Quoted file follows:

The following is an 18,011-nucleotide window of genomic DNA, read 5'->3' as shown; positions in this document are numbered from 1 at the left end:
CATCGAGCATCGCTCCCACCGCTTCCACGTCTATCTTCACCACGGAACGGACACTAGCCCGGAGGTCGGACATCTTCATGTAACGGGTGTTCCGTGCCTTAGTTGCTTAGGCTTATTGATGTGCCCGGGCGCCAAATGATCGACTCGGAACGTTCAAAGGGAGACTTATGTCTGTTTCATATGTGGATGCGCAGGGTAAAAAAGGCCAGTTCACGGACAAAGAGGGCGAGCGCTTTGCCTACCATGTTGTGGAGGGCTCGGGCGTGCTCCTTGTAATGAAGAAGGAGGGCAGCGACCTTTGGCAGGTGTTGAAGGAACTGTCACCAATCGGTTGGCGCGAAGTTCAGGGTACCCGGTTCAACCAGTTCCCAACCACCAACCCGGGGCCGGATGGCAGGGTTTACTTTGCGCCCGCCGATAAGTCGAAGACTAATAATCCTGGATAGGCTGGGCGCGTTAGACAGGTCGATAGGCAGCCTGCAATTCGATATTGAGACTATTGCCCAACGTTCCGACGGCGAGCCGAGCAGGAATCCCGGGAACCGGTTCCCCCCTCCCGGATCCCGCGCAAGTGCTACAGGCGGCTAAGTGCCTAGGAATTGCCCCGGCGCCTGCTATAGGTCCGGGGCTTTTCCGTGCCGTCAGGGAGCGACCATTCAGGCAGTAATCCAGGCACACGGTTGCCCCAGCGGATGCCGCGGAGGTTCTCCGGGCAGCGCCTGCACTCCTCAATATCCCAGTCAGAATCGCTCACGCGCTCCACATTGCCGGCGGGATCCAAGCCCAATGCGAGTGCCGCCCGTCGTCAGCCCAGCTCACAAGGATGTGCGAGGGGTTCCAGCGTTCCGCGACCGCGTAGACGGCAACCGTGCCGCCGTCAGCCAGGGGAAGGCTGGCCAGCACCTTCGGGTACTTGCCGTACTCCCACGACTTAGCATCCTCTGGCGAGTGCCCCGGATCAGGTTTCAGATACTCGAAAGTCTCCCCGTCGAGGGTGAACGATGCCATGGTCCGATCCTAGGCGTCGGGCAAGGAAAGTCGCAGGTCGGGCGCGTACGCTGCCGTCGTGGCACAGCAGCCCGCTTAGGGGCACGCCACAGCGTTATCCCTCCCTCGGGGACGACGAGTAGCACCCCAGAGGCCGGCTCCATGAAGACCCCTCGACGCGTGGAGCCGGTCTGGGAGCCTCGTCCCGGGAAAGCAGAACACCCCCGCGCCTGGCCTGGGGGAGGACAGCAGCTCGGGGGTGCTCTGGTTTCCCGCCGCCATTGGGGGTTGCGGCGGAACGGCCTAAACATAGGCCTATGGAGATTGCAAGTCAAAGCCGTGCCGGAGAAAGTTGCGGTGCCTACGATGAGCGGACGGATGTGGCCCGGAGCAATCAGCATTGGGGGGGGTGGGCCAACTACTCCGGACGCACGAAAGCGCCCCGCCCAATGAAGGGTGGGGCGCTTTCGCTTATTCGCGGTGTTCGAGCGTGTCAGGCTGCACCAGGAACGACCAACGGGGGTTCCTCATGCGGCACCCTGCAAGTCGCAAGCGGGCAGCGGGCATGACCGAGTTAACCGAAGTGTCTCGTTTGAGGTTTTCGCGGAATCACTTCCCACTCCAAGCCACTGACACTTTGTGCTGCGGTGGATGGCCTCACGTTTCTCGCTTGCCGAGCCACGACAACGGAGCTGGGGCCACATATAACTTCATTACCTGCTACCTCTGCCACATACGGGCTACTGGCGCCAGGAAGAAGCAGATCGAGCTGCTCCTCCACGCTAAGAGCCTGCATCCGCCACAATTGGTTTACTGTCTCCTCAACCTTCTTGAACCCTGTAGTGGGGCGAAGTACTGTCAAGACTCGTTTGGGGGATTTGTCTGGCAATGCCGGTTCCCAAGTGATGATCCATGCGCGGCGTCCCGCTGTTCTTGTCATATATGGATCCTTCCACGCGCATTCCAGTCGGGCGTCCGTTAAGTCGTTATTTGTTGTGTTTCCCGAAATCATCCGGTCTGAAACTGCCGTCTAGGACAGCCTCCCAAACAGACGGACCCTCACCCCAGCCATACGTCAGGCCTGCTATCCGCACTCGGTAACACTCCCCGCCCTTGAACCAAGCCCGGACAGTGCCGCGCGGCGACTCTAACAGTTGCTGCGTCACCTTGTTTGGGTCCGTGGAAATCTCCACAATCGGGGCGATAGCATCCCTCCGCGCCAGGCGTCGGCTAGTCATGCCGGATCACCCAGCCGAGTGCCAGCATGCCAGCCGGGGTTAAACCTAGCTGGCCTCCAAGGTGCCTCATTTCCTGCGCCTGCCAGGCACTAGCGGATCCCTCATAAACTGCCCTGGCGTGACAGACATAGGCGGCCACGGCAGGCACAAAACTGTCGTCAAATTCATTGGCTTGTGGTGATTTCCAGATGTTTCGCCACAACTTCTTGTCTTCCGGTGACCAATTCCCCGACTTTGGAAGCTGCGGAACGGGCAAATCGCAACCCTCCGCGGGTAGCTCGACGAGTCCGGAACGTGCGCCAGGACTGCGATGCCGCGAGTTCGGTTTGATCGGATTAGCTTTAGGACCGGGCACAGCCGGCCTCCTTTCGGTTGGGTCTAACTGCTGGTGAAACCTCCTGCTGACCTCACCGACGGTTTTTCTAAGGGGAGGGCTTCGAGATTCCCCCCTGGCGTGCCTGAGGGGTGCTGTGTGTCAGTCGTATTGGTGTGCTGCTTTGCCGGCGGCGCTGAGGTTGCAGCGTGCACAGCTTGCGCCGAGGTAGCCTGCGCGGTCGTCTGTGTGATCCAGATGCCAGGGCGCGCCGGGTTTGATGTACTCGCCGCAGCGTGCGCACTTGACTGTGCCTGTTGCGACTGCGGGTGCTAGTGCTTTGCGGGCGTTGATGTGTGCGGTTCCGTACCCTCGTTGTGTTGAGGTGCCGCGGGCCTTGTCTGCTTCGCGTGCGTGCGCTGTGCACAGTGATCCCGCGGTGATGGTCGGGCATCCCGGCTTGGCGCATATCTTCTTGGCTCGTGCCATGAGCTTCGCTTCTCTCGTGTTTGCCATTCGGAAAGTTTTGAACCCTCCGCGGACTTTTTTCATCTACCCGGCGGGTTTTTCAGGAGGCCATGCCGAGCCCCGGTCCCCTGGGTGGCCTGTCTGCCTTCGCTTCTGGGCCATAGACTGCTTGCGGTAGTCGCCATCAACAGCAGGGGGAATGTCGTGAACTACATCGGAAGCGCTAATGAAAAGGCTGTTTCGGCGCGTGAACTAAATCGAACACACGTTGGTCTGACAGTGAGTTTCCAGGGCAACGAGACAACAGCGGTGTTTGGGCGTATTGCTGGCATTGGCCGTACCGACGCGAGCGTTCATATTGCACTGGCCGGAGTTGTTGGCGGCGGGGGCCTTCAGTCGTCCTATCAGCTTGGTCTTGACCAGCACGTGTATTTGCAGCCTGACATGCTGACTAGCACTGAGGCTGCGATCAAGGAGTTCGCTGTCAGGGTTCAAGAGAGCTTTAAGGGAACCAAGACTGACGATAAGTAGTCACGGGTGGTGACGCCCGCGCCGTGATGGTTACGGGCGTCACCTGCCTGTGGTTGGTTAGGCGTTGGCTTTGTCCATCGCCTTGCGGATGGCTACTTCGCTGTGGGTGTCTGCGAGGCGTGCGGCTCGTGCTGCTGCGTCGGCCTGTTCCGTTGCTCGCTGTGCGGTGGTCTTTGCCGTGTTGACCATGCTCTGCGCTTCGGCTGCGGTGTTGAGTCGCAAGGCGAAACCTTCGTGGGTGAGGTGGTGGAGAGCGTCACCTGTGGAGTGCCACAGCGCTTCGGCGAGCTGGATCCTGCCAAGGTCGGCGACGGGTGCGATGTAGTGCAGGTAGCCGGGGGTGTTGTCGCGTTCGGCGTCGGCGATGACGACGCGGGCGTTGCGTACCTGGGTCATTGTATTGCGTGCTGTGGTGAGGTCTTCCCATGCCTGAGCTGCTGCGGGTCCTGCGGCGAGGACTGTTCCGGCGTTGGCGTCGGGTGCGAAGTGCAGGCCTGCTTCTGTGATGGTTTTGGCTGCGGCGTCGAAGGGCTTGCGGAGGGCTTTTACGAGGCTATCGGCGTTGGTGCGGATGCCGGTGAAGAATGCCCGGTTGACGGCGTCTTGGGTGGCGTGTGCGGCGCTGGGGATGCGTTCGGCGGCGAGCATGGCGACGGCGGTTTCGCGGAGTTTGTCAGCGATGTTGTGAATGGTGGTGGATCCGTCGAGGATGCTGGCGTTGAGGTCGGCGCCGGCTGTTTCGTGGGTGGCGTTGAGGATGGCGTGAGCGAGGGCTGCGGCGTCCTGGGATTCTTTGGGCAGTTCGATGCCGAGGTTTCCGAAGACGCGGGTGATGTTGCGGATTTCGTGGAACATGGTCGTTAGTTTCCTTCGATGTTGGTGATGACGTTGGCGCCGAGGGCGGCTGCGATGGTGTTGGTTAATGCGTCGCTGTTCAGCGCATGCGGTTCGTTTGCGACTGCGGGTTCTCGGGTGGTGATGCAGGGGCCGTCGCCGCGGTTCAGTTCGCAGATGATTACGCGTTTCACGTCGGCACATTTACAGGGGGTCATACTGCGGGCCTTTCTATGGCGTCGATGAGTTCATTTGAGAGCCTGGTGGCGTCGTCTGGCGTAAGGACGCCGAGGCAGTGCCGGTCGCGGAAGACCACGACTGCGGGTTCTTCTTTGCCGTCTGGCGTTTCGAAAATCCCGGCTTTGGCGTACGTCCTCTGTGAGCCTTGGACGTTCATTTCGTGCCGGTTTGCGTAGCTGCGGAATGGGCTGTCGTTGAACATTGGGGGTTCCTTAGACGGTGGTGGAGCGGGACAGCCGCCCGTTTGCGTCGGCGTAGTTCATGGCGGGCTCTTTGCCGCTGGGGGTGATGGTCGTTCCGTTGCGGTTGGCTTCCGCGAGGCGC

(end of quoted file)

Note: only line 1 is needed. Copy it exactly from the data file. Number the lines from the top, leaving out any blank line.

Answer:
The following is an 18,011-nucleotide window of genomic DNA, read 5'->3' as shown; positions in this document are numbered from 1 at the left end: